The House of Representatives has effectively eliminated the U.S. government's debt ceiling for spending.By passing House Resolution 325, the maximum amount of debt the U.S. government is allowed to carry is no longer capped. HR 325 suspends the ceiling until May 19, 2013, but critics say it may never be re-instated.

Americans for Limited Government, a large conservative political watchdog organization, blasted the move:

"This is a partial repeal of representative government. Through the elimination of the debt ceiling, even just until May 19, the American people now have no say in the amount of debt the government contracts. The only say whatsoever representatives had on the some 60 percent of the $3.7 trillion budget that operates on autopilot, which includes Social Security, Medicare, and other forms of so-called 'mandatory' spending, was the periodic vote on increasing the debt ceiling.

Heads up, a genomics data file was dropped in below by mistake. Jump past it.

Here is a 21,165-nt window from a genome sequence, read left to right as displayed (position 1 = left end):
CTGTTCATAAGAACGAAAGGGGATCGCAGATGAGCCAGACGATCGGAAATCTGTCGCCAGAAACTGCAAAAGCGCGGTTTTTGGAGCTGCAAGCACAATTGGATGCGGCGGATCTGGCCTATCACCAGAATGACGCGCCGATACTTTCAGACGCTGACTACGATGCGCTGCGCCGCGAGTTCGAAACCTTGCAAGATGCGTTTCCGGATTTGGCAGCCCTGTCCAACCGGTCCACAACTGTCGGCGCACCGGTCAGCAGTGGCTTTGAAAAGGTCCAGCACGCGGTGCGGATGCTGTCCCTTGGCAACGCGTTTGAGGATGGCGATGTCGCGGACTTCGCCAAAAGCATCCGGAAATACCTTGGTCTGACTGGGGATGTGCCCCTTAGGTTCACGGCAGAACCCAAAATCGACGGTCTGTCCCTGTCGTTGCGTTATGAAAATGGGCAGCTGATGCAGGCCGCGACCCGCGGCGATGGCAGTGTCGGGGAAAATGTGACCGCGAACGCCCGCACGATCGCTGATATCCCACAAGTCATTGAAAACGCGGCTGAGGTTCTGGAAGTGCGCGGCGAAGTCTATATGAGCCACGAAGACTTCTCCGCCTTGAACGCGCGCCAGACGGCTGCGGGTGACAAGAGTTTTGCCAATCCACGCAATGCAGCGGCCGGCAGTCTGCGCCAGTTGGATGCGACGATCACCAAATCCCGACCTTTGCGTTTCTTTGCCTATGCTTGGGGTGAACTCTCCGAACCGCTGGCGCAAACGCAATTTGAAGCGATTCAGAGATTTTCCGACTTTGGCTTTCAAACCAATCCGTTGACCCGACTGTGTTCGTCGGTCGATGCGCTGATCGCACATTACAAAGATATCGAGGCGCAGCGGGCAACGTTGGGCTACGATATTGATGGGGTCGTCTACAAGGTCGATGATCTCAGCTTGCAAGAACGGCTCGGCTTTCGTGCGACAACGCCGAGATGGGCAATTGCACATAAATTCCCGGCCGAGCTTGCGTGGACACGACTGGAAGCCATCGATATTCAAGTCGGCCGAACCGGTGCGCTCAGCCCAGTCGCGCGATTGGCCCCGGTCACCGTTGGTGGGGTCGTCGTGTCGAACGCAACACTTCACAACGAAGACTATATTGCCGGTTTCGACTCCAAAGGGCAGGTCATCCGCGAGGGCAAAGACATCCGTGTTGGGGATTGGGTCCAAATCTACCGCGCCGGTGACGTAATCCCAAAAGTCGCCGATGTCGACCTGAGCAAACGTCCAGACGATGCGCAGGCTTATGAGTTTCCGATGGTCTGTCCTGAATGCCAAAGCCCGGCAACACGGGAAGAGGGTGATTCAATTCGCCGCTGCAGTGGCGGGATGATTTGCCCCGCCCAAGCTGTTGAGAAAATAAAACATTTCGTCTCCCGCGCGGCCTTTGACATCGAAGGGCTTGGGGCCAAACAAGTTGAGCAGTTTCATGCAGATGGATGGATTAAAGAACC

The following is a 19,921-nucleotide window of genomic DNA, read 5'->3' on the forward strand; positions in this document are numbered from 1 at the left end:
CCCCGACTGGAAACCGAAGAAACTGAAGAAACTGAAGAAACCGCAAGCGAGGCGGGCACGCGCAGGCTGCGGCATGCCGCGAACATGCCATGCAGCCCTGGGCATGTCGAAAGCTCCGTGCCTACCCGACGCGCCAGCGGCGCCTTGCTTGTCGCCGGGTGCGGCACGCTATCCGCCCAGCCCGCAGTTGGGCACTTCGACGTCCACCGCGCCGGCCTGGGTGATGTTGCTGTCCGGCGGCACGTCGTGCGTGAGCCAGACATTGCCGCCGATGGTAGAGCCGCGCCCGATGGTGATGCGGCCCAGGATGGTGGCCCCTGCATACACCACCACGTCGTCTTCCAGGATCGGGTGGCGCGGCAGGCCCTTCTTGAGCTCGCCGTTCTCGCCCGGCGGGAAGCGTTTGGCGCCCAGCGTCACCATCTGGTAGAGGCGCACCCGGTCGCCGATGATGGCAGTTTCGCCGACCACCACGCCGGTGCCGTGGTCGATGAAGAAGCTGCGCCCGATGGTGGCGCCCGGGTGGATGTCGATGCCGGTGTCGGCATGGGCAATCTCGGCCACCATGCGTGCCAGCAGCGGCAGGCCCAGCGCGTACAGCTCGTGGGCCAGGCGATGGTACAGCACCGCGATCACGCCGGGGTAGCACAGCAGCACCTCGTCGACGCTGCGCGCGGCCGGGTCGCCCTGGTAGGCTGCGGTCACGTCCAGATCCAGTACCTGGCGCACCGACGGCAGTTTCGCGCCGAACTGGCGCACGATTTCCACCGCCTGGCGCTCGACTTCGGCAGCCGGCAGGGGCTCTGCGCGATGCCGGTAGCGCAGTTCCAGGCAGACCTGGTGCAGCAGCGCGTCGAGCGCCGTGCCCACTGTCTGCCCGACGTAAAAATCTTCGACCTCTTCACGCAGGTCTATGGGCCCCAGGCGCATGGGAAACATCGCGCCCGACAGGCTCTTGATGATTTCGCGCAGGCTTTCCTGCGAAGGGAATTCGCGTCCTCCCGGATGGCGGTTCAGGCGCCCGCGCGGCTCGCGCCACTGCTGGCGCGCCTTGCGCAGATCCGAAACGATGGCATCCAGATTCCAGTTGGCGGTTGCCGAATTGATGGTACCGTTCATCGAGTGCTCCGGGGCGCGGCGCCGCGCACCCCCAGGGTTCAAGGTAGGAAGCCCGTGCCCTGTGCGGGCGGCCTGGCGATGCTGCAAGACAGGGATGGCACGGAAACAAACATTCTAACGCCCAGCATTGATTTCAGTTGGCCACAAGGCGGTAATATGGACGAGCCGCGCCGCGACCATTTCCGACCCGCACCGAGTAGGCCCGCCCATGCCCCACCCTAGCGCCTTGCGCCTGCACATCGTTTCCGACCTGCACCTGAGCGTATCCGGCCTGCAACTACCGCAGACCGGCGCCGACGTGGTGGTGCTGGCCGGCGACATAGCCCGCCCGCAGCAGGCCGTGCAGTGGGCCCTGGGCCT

Now that it has been suspended, the debt ceiling may never be reinstated. All the Senate needs to do now come May 19 is again threaten default should the debt ceiling suspension not be indefinitely extended. Under those circumstances, House Republican leadership is likely to fold under even the slightest pressure."

According to the National Review online, HR 325 is a sort of compromise to GOP House Speaker John Boehner who is pushing a Republican budget that he says will balance the budget in 10 years. Congressman Paul Ryan will lead the effort to get the budget through. However, due to the Democrat-controlled Senate and the White House, it is not likely to become law.